The second week of class is a good time to continue connecting with students and building a sense of belonging and community in your classes. Students who feel like they belong to a classroom community are more likely to succeed in your classes. Student learning, engagement, persistence, and achievement are all tied to a solid sense of classroom connectedness. Conversely, students who feel alienated or alone tend to withdraw and their academic success can be negatively impacted.
According to Maslow’s hierarchy of needs, belonging is outranked only by physiological needs and safety, while cognitive needs ranks fifth after esteem (Maslow, 1943). A sense of academic belonging is essential to student success, particularly for historically marginalized students, underrepresented students, and first-generation students. Creating and sustaining a sense of belonging, connectedness, and community in your class is an ongoing process throughout the semester. It may look different each semester depending on the students in your class and their particular circumstances, identities, and needs. Consider how you can not only break the ice with your students at the beginning of the semester, but also how you can deepen those connections and sustain them throughout the term.
This article from MIT’s Teaching + Learning Lab synthesizes research on the importance of academic belonging, provides examples of classroom and course practices to foster belonging, and outlines evidence-based interventions.
This multi-study by Jorgenson et al. (2018) explores connectedness from a student perspective and the relationship between connectedness and student satisfaction, academic success, and retention.
These suggestions have been shared by NIU faculty and staff as highly recommended practices for promoting increased engagement in online courses specifically.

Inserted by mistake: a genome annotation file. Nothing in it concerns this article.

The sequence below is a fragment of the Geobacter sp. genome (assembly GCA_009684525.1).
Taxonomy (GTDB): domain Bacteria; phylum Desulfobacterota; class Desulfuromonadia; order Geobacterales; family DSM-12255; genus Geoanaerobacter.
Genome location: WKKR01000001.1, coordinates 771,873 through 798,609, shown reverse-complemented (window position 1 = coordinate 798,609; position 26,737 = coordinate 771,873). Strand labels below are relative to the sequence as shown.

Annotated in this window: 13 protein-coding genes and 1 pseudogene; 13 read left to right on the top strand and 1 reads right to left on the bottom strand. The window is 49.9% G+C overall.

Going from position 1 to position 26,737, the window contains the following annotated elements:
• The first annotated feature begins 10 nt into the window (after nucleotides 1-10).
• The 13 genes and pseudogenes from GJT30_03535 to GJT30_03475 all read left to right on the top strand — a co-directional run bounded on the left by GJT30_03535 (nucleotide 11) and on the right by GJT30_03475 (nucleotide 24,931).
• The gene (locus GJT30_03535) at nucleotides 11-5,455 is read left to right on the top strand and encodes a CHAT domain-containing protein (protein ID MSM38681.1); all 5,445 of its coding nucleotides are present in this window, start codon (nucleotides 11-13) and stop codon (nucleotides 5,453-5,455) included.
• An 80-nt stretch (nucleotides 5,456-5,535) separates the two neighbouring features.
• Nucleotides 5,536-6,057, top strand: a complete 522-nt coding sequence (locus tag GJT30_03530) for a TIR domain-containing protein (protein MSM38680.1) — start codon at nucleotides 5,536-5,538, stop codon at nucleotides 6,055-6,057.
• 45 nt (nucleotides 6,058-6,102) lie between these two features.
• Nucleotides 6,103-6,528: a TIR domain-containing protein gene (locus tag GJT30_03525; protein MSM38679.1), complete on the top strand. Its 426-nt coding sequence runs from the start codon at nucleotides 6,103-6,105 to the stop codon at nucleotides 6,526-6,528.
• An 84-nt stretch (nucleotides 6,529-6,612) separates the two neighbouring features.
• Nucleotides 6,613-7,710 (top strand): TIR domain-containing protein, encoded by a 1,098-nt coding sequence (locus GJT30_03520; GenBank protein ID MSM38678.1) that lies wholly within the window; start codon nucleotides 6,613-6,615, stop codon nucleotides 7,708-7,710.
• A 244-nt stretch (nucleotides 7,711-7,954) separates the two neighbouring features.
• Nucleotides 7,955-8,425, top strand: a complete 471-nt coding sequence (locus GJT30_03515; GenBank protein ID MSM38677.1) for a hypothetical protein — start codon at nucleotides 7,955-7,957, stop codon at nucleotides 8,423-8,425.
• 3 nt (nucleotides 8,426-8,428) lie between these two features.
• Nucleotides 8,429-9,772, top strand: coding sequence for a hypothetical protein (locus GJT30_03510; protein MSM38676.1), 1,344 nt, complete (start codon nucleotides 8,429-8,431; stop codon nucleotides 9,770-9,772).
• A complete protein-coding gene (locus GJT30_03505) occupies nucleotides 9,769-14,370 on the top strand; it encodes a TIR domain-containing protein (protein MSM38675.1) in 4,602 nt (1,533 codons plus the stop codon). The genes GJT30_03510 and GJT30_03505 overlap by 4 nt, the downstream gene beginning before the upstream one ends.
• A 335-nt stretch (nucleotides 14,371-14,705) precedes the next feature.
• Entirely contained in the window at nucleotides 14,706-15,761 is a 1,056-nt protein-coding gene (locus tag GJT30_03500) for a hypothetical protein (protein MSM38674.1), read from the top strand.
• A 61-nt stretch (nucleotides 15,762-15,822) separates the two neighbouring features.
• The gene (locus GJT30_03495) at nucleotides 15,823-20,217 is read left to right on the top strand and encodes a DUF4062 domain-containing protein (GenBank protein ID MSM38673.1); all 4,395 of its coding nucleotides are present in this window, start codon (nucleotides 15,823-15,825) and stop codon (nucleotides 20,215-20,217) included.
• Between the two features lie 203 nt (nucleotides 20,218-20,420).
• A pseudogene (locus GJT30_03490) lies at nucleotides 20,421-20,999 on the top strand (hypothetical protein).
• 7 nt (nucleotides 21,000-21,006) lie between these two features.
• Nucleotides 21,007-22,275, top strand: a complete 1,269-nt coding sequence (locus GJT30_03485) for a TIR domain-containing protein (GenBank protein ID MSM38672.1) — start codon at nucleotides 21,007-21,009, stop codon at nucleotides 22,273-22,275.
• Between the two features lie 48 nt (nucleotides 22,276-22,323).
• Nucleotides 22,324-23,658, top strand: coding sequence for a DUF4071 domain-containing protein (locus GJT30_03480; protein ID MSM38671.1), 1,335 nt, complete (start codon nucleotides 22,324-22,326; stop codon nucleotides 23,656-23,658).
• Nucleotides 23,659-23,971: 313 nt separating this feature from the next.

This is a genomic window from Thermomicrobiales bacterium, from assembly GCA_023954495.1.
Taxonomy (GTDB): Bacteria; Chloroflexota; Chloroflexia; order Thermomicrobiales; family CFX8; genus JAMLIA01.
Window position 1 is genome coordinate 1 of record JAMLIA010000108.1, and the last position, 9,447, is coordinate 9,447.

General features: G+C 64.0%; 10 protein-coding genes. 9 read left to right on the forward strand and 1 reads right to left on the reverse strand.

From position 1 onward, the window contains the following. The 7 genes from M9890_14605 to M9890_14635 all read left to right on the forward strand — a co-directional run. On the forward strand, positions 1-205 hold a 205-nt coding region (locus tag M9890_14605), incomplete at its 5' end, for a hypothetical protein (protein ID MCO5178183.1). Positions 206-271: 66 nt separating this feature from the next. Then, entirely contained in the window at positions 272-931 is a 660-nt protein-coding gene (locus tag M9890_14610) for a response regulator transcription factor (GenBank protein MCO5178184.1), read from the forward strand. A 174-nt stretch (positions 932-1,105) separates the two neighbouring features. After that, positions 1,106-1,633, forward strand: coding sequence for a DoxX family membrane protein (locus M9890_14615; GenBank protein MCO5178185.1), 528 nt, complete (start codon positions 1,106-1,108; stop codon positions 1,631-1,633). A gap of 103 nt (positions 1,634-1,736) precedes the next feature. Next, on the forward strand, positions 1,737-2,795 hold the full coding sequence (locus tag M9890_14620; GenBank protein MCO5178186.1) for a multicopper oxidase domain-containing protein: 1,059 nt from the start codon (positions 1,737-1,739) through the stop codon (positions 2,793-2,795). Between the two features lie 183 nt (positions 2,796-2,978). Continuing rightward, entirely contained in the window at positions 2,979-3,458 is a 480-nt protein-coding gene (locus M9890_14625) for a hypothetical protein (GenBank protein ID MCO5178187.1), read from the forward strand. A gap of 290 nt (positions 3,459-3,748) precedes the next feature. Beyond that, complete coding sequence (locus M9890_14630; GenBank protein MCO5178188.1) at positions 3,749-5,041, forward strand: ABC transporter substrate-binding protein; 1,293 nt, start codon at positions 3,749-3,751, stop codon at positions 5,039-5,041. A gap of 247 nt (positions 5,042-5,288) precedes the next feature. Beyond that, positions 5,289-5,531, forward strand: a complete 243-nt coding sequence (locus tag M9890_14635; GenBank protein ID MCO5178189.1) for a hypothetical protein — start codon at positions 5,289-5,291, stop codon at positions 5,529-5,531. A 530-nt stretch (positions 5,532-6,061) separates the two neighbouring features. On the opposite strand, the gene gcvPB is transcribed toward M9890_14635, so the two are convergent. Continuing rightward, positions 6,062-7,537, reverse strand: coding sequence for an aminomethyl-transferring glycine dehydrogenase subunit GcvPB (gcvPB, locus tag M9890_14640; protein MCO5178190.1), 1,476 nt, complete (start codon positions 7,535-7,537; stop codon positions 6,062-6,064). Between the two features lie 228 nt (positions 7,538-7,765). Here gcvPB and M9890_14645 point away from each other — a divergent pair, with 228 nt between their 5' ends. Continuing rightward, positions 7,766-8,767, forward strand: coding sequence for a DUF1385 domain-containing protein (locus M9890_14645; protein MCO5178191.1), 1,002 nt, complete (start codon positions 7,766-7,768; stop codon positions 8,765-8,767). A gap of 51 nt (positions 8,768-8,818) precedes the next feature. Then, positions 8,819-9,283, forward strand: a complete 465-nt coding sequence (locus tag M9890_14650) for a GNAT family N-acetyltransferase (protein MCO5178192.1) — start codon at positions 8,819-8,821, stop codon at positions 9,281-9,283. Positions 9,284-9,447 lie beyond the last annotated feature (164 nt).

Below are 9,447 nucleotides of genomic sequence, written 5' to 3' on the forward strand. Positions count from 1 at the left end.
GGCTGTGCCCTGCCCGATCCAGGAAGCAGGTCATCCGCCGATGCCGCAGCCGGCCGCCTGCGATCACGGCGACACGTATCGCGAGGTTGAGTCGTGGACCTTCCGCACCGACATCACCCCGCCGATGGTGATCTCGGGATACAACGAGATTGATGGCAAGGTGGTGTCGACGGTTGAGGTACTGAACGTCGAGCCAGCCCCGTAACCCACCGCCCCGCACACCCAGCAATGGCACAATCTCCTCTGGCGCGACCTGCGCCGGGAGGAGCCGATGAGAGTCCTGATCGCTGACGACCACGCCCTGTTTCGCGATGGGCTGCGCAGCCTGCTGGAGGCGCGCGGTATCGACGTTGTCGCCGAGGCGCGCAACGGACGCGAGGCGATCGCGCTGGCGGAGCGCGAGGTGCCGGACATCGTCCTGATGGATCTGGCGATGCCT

Choose one of the following strategies to implement
Learn students’ names (and pronouns, if they share them with you) and use them in class. Using students’ names helps students feel more comfortable in your class and in seeking help outside of class, makes students feel more accountable to you, helps students feel valued, and increases student engagement. With a very large class, name tents can help you address students by name when it is not possible for you to remember all your students’ names, and the benefits to students outlined above remain the same.
With a growth mindset, students recognize learning as a process and can take control of their learning, which can lead to greater academic success. Communicate to your students that we can develop our abilities and intelligence; they aren't “fixed” and immutable. In addition, model growth mindset by intentionally soliciting feedback and suggestions from students on their learning experience (e.g., through anonymous polls, surveys, or exit tickets) and being transparent about your own efforts to improve your teaching practice.
An asset-minded teaching approach focuses on strengths (rather than deficits) and views diversity of thought as a positive asset. It emphasizes the value that each student brings to the classroom. When introducing a new topic, assess students' prior knowledge about your field by asking students to reflect on what they already know about the concept (e.g., through knowledge probes or pre-quizzes), or ask them to identify relevant, transferable skills and knowledge they bring to the conversation from different fields.
Rapport can build trust between you and your students and helps students see you as approachable. Without that trust, students may not feel comfortable attending office hours when they need help or participating fully in class. You can build rapport by sharing appropriate personal stories that relate to the content you are teaching, demonstrating your enthusiasm for your discipline, and chatting with students before and after class.
Collaborative work keeps students engaged with the course content and with each other. Use think-write-pair-share, small group discussions or consider collaborative assessments throughout the semester to encourage students to interact with one another, enhance metacognitive skills, learn more deeply, and build interpersonal skills.
Please review the resources and select at least one of the recommended strategies to implement during the second week of the semester. Regardless of the strategy you employ, focus on creating a sense of connectedness among your students and yourself in the second week of class. Make a note to yourself about the strategy you used and the impact that it had.
Next week, we will share resources on the importance of attendance for students and using Navigate to connect with and support students. If you have any questions or concerns in the meantime, feel free to let us know at firstname.lastname@example.org.
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